Impeachment Donald Trump: Who Kills Iron | Opinion

The recall requires three ingredients: evidence of treason, corruption or other crimes and serious offenses; the votes of Congress – half plus one – and the Senate – 67 -, which make up the qualified majority of two thirds; and the most decisive, the favorable attitude of public opinion. Without evidence, public opinion will not be decided, and without it, there will not be enough votes in both houses of Congress. The congressmen depend on their voters, so it becomes difficult to vote for the impeachment if they also vote on the next electoral defeat in the congressional constituency.

Until September there was no majority favorable to the impeachment in the surveys, which currently point to 49% in favor and 45% against. The president of the Congress, Nancy Pelosi, waited to have public opinion in favor to start the procedure. Presidential impeachment is not popular, as evidenced by its restricted history (three antecedents, none culminated). After all, it means the parliamentary rectification of a democratic vote cast by citizens.

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Without sufficient public support, the tests are not useful and do not reach the votes. Richard Nixon resigned before being dismissed because he knew he had irrefutable evidence, enough votes, including Republicans, and a hostile opinion. With Bill Clinton there were not enough votes, opinion was divided and even the procedure has been the subject of discussion among jurists.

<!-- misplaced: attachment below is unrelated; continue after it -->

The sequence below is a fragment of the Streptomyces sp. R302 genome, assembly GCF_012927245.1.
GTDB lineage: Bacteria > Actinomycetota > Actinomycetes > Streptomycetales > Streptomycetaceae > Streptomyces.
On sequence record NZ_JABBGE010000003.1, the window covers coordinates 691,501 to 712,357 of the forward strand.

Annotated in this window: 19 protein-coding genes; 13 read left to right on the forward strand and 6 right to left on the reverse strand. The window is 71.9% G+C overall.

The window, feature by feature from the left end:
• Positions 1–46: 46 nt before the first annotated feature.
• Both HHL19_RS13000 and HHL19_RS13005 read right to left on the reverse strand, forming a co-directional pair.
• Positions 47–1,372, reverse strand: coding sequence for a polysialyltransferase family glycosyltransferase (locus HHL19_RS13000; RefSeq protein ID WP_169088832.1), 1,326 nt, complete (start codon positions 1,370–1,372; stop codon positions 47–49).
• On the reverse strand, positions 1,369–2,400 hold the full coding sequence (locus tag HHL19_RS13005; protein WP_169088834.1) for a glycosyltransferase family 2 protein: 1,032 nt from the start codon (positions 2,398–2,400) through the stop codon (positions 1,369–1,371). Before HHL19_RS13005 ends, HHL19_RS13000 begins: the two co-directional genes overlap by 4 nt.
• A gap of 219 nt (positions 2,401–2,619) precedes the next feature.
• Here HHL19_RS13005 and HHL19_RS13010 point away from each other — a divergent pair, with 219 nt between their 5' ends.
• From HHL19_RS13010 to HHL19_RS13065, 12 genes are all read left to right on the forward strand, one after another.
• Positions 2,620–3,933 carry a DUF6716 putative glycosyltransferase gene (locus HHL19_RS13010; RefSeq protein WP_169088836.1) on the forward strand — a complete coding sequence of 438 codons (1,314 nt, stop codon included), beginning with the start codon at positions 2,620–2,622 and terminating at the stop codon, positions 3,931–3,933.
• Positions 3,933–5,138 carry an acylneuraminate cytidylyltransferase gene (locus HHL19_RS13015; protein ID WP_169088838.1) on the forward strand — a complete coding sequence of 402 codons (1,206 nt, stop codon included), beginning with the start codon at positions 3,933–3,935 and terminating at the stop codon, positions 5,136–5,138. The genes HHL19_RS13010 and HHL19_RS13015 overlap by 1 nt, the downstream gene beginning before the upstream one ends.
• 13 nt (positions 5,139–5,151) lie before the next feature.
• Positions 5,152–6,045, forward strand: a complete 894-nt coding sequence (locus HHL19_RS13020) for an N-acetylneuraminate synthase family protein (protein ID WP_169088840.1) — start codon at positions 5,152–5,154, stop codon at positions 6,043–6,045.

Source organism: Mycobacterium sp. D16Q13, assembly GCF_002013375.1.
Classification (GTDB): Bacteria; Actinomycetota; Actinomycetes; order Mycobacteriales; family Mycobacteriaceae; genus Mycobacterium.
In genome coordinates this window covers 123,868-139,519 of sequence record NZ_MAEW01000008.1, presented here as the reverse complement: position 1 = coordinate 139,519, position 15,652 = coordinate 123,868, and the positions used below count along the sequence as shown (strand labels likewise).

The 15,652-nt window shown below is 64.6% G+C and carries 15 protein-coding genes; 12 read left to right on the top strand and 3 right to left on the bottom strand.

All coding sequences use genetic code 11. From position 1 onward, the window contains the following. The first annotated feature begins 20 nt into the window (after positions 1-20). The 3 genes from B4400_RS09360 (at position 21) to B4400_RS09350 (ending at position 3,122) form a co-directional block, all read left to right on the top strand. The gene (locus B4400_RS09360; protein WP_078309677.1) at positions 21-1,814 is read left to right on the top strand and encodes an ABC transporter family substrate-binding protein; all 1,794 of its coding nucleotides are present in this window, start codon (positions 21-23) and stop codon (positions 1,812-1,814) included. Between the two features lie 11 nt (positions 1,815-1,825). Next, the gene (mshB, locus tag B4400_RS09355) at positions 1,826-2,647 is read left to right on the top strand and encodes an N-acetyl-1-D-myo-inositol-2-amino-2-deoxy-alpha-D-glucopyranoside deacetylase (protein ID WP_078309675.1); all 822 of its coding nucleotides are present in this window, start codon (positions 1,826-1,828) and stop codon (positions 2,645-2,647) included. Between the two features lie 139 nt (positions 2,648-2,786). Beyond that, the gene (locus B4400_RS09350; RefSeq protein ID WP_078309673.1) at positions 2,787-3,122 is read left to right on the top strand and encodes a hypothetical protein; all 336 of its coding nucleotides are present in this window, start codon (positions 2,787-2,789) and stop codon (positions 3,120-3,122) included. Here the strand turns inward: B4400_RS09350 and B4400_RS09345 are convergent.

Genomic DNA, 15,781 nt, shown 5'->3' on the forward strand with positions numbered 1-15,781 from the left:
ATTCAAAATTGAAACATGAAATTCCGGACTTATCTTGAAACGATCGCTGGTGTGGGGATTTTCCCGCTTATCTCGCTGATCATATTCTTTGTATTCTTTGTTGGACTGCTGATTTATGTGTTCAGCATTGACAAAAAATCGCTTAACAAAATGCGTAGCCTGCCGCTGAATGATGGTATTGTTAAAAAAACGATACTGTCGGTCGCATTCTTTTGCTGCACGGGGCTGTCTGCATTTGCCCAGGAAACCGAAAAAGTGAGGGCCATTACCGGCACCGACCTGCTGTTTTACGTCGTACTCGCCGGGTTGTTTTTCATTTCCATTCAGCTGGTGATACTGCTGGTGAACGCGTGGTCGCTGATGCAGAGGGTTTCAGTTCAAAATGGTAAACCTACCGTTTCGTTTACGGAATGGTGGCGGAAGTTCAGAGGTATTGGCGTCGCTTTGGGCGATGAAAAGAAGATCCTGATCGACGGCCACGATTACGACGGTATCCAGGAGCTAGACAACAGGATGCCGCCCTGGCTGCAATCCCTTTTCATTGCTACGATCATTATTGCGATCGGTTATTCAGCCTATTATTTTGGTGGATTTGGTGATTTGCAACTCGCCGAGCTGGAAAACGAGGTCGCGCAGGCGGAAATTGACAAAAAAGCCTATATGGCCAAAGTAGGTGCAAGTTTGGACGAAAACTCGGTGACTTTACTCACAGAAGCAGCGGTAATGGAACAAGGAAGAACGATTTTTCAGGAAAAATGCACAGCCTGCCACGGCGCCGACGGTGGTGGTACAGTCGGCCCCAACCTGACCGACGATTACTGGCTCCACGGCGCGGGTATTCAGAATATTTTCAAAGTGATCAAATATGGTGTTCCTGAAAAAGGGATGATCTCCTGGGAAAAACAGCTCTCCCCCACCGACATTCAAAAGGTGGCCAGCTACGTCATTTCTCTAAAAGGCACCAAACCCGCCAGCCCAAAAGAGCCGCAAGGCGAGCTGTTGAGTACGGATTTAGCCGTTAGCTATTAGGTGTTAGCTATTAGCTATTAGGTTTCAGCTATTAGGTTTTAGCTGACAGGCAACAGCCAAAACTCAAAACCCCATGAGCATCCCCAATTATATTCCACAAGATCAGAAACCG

Now it is about convincing opinion, especially a Republican who is not very motivated by the removal of a president who satisfies the low instincts regarding immigration, taxes or trade protectionism. While 83% of Democrats support the impeachment, only 12% of Republicans have the same attitude, to whom they do not dent the evidence of abuse of power already available.

The stage opened yesterday, that of televised audiences, has diplomats as protagonists. Trump is destroying the State Department, and with him mistreating diplomacy. In relations with Ukraine, he has reached the extreme of organizing a parallel diplomacy, under the command of his lawyer Rudy Giuliani.

The abuse of power that is judged goes beyond, therefore, the infamous treatment that Donald Trump intended to obtain with his threats to freeze military aid to Ukraine and his refusal to receive the Ukrainian president if the latter did not agree to lend a hand in presidential campaign. In reality, the use of foreign policy for the personal benefit of the president is judged. He wanted a new foreign interference for his next election campaign, this time proven induced, and not merely consented, as he was credited in Robert Mueller's investigation into Russia's role in the presidential elections. Trump rose on television, and it is also television that can knock him down, especially if public hearings manage to double the resistance of a Republican opinion still delivered.

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